Big Increase in Chillers' Efficiency Seen from Nano Additives
An infusion of the right amount of nanoparticles to standard mixes of lubricants and refrigerants can boost chillers' performance substantially, suggesting huge energy savings are possible, the National Institute of Standards and Technology (NIST) announced July 25. Chillers, used to cool factories, office buildings, hospitals, and other structures, account for about 13 percent of the electricity consumed by the nation's buildings and 9 percent of overall U.S. demand for electrical power, according to NIST.
NIST researcher Mark Kedzierski found that dispersing sufficient amounts of copper oxide particles 30 nanometers in diameter in a common polyester lubricant and combining it with the refrigerant R134a improved heat transfer by 50 to 275 percent. "We were astounded," he said in a NIST news release.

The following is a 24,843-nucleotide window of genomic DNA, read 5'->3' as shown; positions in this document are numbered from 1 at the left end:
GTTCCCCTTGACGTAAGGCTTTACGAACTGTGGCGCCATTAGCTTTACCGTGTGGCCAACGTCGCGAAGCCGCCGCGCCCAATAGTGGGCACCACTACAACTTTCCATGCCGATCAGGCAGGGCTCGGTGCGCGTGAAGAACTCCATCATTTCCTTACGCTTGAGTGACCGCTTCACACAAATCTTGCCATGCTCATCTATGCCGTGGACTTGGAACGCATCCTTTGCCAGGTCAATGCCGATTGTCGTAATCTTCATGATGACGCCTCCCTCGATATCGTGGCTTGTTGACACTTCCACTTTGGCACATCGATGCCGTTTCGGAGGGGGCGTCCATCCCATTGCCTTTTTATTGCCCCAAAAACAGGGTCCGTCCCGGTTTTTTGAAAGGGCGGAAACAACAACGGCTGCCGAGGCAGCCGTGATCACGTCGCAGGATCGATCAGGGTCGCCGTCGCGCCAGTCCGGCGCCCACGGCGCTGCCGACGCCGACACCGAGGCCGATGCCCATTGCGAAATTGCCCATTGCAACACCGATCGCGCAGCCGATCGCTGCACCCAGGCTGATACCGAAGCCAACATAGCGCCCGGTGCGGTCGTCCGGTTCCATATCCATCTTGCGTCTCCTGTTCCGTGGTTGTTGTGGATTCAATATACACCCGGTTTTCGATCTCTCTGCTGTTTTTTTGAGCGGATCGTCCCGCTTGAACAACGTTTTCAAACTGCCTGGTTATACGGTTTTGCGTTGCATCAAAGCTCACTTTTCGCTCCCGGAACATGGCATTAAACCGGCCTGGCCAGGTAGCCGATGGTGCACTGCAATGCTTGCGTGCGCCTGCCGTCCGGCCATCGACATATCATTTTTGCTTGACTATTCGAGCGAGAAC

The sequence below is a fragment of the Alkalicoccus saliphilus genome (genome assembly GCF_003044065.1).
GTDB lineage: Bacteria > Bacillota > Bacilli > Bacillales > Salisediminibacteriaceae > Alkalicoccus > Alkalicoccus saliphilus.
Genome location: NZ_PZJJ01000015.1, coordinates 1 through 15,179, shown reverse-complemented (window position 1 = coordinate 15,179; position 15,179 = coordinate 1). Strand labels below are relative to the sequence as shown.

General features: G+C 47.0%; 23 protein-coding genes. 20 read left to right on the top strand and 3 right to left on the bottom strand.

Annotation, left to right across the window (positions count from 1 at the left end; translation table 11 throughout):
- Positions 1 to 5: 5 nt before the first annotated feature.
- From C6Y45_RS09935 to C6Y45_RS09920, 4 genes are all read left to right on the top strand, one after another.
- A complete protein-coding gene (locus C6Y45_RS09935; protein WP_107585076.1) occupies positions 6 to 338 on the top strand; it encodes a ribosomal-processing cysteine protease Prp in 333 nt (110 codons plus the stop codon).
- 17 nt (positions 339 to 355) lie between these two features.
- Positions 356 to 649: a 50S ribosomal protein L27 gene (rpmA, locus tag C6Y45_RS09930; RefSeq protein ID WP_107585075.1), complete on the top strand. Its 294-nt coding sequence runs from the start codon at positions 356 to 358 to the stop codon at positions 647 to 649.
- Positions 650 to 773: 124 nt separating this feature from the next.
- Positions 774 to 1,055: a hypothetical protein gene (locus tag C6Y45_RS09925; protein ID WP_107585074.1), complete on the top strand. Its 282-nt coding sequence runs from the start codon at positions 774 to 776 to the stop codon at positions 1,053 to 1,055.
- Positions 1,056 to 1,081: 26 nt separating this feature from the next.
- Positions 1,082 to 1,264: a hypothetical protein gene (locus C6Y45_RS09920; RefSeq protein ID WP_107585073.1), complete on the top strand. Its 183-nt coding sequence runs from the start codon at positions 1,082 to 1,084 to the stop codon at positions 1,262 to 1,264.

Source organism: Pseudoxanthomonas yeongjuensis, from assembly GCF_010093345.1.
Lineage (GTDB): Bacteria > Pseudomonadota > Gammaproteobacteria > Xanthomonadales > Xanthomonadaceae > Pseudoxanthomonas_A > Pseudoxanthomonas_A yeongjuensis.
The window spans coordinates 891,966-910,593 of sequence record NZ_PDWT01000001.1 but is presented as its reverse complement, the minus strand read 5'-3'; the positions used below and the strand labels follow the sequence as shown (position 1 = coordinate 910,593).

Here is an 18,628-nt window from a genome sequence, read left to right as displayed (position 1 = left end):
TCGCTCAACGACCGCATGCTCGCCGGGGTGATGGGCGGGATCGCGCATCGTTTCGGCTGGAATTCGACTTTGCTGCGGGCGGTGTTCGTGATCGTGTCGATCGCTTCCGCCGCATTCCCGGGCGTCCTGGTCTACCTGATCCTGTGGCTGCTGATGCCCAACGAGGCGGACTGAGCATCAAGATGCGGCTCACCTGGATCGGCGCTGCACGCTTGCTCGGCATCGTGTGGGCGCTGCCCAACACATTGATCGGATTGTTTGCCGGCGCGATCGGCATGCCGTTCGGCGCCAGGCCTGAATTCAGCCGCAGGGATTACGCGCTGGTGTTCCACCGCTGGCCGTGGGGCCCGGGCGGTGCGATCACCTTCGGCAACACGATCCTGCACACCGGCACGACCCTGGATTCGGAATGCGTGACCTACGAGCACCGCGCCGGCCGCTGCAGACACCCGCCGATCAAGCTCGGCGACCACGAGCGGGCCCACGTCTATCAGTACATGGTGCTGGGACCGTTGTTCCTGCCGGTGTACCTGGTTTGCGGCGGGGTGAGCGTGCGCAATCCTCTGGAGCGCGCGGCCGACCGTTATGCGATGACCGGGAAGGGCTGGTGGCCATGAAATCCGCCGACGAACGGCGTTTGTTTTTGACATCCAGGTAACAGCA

Results of this work have been presented at recent conferences and will be reported in an upcoming issue of the ASME Journal of Heat Transfer. Exactly how nanomaterial additives improve the dynamics of heat transfer in refrigerant/lubricant mixtures is not thoroughly understood, according to the agency, which said its research work aims to fill gaps in knowledge and eventually predict optimal combinations of the substances.
"As with all good things, the process is far from foolproof," Kedzierski said. "In fact, an insufficient amount or the wrong type of particles might lead to degradation in performance."
NIST research also indicates that, in sufficient concentrations, nanomaterials enhance heat transfer by encouraging more vigorous boiling of the mixture. The tiny particles stimulate "double bubbles," which are secondary bubbles that form atop bubbles initiated at the boiling site. Bubbles carry heat away from the surface, and the fact they're being formed more efficiently because of the nanoparticles means the heat is transferred more readily.